Charles Leclerc has Monaco victory in his sight – as Max Verstappen bemoans Red Bull ‘go-kart’

Charles Leclerc has Monaco victory in his sight – as Max Verstappen bemoans Red Bull ‘go-kart’

Half the job is done. Nowhere on the 24-race Formula 1 calendar does qualifying matter so much and, most pertinently, for Monaco’s homegrown star. Twice previously, Charles Leclerc has been unable to capitalise on a pole position on the streets of Monte-Carlo: once in 2021 due to a drive-shaft issue which meant he was unable to start the race and second in 2022, when Ferrari blundered in their pit-lane strategy.

But as they say, third time’s a charm.

This seems a different Ferrari outfit now, too. Led by the cheeky but firm personality of team principal Fred Vasseur, the Scuderia are showing clear signs of progress both in car development and, perhaps more crucially, in the pitlane. So much so that Lewis Hamilton is gambling the end of his glittering career on a move to Maranello next year.

But 2024 may have some life left in it yet. As for Leclerc, he’s made changes too. Long-term engineer Xavi Marcos was ditched prior to the last race and it was his new man in the ear, Bryan Bozz, who informed the Monegasque of his pole position on Saturday, two-tenths clear of McLaren’s Oscar Piastri – a surprise name in second.

The typical thought process is that, in Monaco, pole position should mean the win is wrapped up. It is near-on impossible to overtake during the 78-lap grand prix, such is the narrow twists and bumps that make up this iconic track, and the whole grid did not downplay the importance of qualifying beforehand. Yet Leclerc was keen to emphasise that his past experiences show the job is not done yet.

“You go into qualifying knowing you’ve got everything to lose and if you don’t take pole position, you’re completely stupid,” Leclerc, the quickest man all weekend, said post-pole. “It was tense. The peak of the tension of the whole season is qualifying in Monaco. For the race you are more relaxed.

“But we have to focus on the start and the laps around the pit stop. Qualifying is a bit part of the job but previously we didn’t have the success we wanted. In the past there were some mistakes… [but] the team is a lot stronger now and I’m confident we’ll do a good job.”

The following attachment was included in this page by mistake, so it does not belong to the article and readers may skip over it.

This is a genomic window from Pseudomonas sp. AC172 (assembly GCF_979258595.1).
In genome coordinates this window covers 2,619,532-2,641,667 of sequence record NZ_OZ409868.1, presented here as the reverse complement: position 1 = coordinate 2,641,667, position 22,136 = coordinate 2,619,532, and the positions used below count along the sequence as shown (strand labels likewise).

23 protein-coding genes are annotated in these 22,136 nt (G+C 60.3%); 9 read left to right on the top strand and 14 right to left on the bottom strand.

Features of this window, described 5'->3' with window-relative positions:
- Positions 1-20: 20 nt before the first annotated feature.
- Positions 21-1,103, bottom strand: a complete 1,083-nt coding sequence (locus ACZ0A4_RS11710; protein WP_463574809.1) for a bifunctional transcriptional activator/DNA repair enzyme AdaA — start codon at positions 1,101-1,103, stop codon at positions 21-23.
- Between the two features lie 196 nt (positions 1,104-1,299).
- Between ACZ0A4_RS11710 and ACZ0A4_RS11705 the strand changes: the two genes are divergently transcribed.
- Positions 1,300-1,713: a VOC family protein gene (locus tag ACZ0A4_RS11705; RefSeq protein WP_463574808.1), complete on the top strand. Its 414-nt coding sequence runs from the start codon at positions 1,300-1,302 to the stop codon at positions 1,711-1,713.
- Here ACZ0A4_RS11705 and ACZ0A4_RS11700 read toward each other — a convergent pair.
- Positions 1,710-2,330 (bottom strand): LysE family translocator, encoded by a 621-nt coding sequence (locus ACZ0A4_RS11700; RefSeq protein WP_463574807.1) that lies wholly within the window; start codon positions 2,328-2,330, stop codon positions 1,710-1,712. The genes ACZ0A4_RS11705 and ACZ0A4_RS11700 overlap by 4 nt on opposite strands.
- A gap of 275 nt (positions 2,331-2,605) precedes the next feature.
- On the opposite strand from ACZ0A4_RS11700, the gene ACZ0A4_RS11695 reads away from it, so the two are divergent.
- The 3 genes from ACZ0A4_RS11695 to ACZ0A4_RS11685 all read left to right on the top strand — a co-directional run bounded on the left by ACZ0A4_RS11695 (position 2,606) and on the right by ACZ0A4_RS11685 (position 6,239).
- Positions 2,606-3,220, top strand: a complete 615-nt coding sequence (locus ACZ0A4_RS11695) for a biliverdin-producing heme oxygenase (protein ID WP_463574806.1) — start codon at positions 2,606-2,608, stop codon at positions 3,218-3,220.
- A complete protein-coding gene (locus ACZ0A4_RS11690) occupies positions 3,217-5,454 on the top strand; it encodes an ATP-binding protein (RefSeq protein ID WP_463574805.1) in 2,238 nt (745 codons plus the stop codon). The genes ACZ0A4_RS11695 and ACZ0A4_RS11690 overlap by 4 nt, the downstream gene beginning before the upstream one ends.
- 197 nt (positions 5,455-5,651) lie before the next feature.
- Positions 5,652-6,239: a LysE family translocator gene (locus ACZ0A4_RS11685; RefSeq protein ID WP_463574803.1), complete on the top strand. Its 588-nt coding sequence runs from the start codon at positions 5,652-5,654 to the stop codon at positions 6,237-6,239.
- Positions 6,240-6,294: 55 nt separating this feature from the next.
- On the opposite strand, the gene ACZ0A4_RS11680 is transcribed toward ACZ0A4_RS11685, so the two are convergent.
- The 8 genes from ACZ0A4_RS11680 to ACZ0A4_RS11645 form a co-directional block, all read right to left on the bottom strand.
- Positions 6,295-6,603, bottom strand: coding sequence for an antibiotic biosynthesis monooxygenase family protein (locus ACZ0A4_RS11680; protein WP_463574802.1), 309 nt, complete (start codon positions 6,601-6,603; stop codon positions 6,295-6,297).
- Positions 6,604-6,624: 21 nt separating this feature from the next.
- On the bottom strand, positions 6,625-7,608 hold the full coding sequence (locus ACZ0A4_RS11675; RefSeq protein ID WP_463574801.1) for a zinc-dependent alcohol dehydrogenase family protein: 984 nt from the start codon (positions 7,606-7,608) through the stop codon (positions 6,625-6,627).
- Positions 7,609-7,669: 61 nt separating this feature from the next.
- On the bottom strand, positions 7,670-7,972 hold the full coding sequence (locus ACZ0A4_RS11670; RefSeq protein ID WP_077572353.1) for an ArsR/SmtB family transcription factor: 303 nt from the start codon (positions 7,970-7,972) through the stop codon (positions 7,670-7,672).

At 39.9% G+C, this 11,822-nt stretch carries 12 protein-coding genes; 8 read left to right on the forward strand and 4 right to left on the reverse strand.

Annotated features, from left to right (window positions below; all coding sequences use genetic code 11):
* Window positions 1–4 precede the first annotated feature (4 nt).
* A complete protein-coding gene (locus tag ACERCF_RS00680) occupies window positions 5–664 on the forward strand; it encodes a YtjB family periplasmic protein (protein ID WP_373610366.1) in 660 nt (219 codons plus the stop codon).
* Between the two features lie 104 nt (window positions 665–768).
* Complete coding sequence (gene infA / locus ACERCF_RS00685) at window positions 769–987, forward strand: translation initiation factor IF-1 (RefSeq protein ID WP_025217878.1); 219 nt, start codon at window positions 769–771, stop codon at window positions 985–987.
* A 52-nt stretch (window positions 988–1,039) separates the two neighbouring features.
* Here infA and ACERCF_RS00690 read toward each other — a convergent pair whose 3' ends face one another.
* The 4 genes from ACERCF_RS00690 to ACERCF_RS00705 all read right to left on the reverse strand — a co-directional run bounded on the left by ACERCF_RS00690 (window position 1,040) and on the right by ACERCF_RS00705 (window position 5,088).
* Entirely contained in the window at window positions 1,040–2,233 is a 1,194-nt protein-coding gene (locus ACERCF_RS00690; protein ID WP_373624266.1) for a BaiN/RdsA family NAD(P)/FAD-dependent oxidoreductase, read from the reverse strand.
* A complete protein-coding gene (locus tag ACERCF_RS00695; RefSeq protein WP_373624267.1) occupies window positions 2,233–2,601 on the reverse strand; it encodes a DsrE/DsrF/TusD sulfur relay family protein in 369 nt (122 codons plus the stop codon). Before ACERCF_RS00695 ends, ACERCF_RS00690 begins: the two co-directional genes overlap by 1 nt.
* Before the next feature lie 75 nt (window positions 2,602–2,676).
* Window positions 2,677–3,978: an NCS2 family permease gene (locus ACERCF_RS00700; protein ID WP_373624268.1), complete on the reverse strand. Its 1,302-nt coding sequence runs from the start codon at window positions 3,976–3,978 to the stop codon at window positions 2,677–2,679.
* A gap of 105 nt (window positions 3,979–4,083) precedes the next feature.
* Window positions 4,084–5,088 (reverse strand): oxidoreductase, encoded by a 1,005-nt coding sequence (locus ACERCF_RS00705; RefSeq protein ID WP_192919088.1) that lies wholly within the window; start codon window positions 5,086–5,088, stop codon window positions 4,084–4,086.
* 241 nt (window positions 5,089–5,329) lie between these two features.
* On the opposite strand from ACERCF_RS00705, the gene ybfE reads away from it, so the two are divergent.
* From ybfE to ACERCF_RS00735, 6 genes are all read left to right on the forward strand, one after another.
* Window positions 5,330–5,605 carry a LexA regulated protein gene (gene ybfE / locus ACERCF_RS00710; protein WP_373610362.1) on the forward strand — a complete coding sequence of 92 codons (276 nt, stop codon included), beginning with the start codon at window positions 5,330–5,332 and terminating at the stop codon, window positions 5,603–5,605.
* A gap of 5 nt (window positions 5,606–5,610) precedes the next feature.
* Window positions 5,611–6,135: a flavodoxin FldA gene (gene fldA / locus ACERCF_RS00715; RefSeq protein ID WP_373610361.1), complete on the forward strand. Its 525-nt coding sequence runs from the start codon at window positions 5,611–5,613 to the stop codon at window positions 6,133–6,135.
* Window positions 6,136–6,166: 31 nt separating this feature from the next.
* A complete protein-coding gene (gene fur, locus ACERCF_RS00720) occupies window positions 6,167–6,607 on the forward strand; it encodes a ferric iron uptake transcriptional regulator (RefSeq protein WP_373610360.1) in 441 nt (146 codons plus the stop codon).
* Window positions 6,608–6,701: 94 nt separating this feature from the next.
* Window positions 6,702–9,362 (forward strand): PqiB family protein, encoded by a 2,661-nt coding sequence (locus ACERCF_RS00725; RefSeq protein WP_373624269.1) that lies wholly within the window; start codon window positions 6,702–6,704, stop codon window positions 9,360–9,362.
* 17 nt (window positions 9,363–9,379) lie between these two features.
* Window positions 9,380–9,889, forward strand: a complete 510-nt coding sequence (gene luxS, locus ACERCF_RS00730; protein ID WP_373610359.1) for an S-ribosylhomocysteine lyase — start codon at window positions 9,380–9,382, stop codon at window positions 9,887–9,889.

Carlos Sainz, team-mate of Leclerc for the fourth and final year, also insisted he will do everything he can to support Ferrari’s pole-sitter tomorrow. It is an ideal opportunity for the Scuderia and their drivers to make up some ground in the championship, especially when you look down the leaderboard at where the runaway leader sits.

Charles Leclerc qualified on pole position for the Monaco Grand Prix (Getty Images)
Charles Leclerc qualified on pole position for the Monaco Grand Prix (Getty Images)
Max Verstappen will start Sunday’s race sixth on the grid (Getty Images)
Max Verstappen will start Sunday’s race sixth on the grid (Getty Images)

In contrast to Ferrari’s smooth weekend and McLaren’s rapid progress in the last month, it has been a struggle for Red Bull. Max Verstappen has complained throughout the practice sessions about the balance of the car and, while that is not unusual, this time around he was unable to pull out a lap for the ages.

On the contrary, the Dutchman spurned his final chance by locking up at turn one – Sainte-Devote – and hitting the wall. He starts tomorrow’s race in sixth, behind Mercedes’ George Russell and ahead of 2021 nemesis Lewis Hamilton. It is his worst starting position since Singapore last September.

“The car is like a go-kart,” he said afterwards. “It is like I am running without a suspension. The amount of times I almost jumped into the wall in the final corner was pretty incredible.

“We have had this problem since 2022 so it is not something new. For the past few years we have had a car advantage so it gets masked, but with everyone catching up, when you don’t improve your weakest point you get found out. And it is a fundamental problem so it will not get fixed in weeks. The last two or three races have been incredibly difficult, but this kind of track is the worst-case scenario for us.”


1. Charles Leclerc - 1:10:270

2. Oscar Piastri - +0.154

3. Carlos Sainz - +0.248

4. Lando Norris - +0.272

5. George Russell - +0.273

6. Max Verstappen - +0.297

7. Lewis Hamilton - +0.351

8. Yuki Tsunoda - +0.588

9. Alex Albon - +0.678

10. Pierre Gasly - +1.041

Under the blazing French Riveria sunshine, the shocks came from early doors. Two former winners in Sergio Perez and Fernando Alonso were startlingly eliminated from Q1, with Red Bull No 2 driver Perez languishing down all the way in 18th.

The Mexican, who won in the rain here two years ago, is out of contract at the end of the year and it is performances like this which may well prompt Christian Horner to ponder a change of driver, with Sainz among the drivers on the market.

One man who is sure of his seat for the future is Aston Martin’s Alonso, who endured a rare off-day in the principality. He starts in 16th, a year on from coming so close to pole position. Both men have a gargantuan job on tomorrow to climb back into points, on a track where overtaking is near-impossible.

Leclerc will certainly hope it is a routine day come lights out. He has never finished on the podium at his home race in five attempts, let alone stand on the top-step in the royal box. This time, though, everything is set up for Ferrari’s main man to triumph for the first time in 22 months.

And should he do so, the hometown hero could trigger a title charge; a charge we all assumed would not occur but, gradually, Red Bull’s utter dominance looks to be fading. Leclerc trails Verstappen by 48 points, but, it does genuinely seem, that this is not a false dawn. The chasing pack really are catching up.